Boss Baby: Hard For Those Who Have Lost a Baby and For Foster Kids

bossbabyI went with my husband and kids to see Boss Baby yesterday. My girls were very excited to see the movie, oohing and aahing about how adorable the baby was. There were many funny moments, and it was ultimately very sweet, but I wish I had known a little more about the movie before I watched it.

SPOILER ALERT: Do not read anymore if you haven’t seen the film and do not want to know anything about the plot.

Basic Plot:
Tim is a blissfully happy little boy, living a much beloved childhood with his parents, when suddenly the new Boss Baby arrives. (The baby, played by Alec Baldwin, is a cognitively-mature adult disguised in a baby’s body).

Boss Baby works for a company up in the sky called Baby Corp, which produces all the babies in the world. Most babies that are produced are sent down to live with families; some babies are moved into management positions at Baby Corp. The babies that stay to work at Baby Corp drink a special infant formula that prevents them from physically aging, whereas the babies who go down to live with families grow up and lead normal lives.

Baby Corp is in trouble because puppies are starting to overtake babies as the most wanted new member of families. Tim’s parents work for the company that produces puppies, and the Boss Baby is sent down live with Tim’s family while he sleuths around to find out more about the company’s secret plans to roll out a new puppy.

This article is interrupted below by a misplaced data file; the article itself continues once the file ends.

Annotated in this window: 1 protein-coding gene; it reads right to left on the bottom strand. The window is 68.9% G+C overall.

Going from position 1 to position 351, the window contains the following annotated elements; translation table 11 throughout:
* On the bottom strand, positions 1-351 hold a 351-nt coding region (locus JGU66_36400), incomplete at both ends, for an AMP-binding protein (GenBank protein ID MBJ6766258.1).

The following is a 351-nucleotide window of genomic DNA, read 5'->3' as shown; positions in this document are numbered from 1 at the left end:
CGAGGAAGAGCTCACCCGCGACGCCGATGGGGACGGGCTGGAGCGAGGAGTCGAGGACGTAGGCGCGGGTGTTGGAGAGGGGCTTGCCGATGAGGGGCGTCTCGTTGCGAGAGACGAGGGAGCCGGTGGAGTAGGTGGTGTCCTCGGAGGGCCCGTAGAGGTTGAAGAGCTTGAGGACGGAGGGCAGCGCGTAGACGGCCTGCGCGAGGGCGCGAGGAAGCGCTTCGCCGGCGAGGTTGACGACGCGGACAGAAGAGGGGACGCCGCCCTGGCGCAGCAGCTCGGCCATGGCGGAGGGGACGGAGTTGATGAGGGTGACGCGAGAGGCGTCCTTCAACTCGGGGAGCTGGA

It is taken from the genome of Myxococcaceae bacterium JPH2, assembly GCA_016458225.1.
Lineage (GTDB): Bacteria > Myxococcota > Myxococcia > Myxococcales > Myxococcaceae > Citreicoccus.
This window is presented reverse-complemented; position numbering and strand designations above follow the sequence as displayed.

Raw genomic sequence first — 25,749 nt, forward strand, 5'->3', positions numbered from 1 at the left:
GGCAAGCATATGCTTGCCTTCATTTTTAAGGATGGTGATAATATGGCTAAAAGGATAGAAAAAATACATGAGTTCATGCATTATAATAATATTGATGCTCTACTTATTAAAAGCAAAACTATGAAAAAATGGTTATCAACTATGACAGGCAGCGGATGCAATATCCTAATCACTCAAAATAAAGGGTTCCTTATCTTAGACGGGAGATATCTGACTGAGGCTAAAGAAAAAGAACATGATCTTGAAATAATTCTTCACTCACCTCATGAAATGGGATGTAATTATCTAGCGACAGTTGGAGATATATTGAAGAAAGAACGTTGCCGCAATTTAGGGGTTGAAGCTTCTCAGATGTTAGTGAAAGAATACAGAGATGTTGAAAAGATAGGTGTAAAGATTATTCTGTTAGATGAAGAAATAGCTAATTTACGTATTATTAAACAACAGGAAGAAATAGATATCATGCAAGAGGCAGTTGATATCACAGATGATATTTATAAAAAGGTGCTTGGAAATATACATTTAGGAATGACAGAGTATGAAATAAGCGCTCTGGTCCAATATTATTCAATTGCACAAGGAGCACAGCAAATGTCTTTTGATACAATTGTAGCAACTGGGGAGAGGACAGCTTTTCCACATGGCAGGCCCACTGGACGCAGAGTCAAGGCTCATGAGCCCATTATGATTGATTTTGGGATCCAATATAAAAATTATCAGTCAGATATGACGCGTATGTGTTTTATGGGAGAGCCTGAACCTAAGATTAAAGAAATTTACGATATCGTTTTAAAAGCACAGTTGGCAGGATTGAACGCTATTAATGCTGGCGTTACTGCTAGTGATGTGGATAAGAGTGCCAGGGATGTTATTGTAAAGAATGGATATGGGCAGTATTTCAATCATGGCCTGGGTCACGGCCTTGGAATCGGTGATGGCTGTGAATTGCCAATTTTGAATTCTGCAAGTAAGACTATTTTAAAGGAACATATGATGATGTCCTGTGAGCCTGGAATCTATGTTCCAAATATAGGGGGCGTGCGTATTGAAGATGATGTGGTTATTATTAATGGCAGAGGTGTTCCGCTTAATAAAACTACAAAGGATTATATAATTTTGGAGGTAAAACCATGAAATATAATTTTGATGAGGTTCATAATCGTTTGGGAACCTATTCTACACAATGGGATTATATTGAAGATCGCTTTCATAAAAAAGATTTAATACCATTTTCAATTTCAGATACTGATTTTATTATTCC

Concerns for Kids With Insecure Attachments:
The Boss Baby plays on every single fear of a child who is feeling insecure. Tim’s parents, who are not at all emotionally intelligent, shift all their love and attention to the cute new baby. They no longer read bedtime stories with Tim; they no longer sing his special bedtime song; they even cover up pictures of him with pictures of the new baby.

When Tim discovers that the Boss Baby is really an adult in disguise, the baby convinces Tim to help him in his mission to uncover the new puppy plans, or else the Boss Baby will never leave Tim’s family again. He tells Tim that there is only a finite amount of parental love in the world, and Tim will NEVER have all of his parents’ love again if the Baby stays. Tim will always come in second.

This is the fear of every child who ever gets a new sibling, and there is never a point in the movie when the parents have a big talk with Tim about how much he is still loved. There is one scene where they offer to spend some “Tim time” with Tim, but it is a token moment and doesn’t include the type of reassurance a traumatized kid really needs.

Concerns for Parents Who Have Lost A Baby:
After the Boss Baby completes his mission and thwarts the rollout of the new puppy, he makes plans to leave Tim’s family and resume his career at Baby Corp up in the sky. By this point, Tim has formed an emotional attachment to the baby. When Tim expresses concern for how his parents will feel after the baby they adore suddenly disappears, the Boss Baby replies, “There are procedures for that.”